About this series
Palgrave Studies in Lived Religion and Societal Challenges publishes monographs and edited volumes that describe and critically interpret pressing societal issues from a lived religion perspective.
Many contemporary societal challenges regard religion, directly or indirectly, and usually religion contributes to the problem as much as it fosters positive outcomes.
The defining feature of the series is that religion is approached not as a stable system of official positions, traditions, creeds, and structures but as a fluid and multi-layered practice of what people actually do, experience, think, and share when they appropriate religious repertoires, specifically in the context of dealing with societal challenges.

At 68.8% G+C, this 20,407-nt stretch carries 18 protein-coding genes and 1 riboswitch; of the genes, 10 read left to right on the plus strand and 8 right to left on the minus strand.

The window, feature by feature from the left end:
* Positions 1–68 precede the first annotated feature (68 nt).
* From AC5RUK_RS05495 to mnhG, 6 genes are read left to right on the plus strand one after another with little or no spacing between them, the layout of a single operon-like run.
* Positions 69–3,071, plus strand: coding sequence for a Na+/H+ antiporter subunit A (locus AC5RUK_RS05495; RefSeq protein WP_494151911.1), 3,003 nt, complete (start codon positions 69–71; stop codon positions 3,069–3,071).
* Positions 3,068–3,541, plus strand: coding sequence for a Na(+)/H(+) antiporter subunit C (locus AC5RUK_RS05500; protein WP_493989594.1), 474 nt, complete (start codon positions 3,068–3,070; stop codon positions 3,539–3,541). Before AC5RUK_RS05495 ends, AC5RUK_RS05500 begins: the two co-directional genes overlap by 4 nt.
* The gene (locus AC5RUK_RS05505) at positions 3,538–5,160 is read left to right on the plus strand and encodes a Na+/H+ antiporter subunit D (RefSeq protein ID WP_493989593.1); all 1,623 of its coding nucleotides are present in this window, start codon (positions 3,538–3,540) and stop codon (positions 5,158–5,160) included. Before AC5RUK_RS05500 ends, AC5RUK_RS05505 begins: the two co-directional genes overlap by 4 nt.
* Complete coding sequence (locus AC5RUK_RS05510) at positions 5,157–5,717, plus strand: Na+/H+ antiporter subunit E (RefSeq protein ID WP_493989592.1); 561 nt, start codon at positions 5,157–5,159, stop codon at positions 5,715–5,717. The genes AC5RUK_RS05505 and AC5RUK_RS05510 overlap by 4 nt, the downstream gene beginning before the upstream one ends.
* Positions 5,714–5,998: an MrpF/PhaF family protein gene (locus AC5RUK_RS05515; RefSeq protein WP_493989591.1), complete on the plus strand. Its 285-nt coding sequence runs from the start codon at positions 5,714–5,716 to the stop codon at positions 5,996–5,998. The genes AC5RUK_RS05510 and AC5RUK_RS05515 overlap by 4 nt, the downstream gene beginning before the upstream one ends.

Topics to be addressed range from conflicts and (in-)tolerance, to building inclusive societies; from urban development and policy-making to new forms of social cohesion; from poverty and injustice to global ecological challenges of the 21st century. While such issues are studied by several disciplines, with different approaches and foci, this series adds a particular focus on the everyday practices of religious and spiritual actors. Contexts to be studied include, but are not limited to faith communities, educational and health care settings, media, and the public sphere at large.
The series has a global scope and is open to studies from all contexts and religious backgrounds such as the sociology of religion and cultural anthropology, religious studies and theology, history and psychology, law and economy.